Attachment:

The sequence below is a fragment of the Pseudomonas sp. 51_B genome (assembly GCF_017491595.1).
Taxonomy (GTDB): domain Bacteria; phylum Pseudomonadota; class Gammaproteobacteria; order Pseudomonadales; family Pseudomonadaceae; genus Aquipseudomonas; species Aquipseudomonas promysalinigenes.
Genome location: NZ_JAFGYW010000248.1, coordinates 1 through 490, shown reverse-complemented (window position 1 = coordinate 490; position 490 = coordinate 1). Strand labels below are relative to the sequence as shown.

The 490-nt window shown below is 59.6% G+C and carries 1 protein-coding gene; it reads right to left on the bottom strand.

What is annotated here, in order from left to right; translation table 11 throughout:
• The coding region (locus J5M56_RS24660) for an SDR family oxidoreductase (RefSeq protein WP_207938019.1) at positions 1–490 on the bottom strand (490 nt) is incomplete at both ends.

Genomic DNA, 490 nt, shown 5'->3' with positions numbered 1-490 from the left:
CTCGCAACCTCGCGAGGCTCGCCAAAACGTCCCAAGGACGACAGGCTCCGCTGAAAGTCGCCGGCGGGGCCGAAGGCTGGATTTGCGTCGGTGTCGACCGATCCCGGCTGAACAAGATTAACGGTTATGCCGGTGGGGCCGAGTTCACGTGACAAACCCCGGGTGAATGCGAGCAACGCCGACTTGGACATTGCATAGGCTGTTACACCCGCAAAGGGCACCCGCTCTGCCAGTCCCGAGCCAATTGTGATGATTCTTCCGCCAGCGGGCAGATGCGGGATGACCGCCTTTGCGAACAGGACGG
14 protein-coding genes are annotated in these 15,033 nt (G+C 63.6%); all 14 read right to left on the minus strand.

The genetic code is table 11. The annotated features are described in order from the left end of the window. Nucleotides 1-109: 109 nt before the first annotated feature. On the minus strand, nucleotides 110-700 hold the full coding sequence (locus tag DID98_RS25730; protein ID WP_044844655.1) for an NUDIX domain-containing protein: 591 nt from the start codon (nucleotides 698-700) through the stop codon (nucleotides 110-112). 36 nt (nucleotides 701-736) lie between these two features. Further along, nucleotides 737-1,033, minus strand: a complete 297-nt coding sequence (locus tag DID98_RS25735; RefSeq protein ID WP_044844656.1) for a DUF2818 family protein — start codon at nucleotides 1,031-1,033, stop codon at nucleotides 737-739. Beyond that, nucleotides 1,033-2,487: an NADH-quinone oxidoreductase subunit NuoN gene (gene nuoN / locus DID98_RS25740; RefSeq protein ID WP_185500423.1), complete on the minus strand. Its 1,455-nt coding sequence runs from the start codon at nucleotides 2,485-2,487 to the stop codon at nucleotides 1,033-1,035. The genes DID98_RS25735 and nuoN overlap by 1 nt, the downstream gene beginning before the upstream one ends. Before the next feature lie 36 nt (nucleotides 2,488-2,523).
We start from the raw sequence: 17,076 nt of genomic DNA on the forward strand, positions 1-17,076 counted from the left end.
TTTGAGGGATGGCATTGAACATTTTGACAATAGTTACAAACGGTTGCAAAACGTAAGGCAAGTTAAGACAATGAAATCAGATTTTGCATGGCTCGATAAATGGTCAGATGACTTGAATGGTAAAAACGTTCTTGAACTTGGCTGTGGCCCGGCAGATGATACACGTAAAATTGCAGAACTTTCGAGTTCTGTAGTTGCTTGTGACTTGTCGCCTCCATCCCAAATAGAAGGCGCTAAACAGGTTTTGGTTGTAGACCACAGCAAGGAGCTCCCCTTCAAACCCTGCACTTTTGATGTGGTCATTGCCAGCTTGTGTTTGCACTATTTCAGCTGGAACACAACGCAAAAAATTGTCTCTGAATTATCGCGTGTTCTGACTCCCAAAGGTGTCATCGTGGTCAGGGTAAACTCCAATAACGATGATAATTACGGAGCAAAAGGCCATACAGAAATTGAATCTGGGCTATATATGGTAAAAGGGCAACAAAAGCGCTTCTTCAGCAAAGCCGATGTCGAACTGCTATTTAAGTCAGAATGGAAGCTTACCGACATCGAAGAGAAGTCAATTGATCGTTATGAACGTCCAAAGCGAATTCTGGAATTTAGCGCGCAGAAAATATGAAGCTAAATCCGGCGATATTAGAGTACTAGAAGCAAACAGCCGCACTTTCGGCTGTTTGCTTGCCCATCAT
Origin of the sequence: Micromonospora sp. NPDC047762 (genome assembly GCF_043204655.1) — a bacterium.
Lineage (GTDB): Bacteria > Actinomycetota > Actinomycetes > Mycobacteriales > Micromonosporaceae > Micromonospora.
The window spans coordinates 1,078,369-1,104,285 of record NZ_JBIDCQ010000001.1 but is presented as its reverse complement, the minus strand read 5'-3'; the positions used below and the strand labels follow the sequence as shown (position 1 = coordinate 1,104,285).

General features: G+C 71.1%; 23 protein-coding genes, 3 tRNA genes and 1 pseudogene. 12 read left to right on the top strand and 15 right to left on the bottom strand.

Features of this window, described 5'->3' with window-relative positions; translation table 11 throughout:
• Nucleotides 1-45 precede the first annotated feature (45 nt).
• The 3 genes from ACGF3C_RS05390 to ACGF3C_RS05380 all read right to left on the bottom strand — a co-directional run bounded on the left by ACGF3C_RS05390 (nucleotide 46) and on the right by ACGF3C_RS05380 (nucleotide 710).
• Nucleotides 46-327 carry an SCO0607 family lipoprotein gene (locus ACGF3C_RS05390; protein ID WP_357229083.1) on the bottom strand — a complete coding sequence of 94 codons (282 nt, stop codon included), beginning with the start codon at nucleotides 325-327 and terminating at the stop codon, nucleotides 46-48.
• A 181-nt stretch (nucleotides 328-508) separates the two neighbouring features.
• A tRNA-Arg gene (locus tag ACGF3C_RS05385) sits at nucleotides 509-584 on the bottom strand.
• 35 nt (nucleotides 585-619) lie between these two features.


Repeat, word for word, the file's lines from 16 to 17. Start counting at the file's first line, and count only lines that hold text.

General features: G+C 71.1%; 23 protein-coding genes, 3 tRNA genes and 1 pseudogene. 12 read left to right on the top strand and 15 right to left on the bottom strand.

Features of this window, described 5'->3' with window-relative positions; translation table 11 throughout: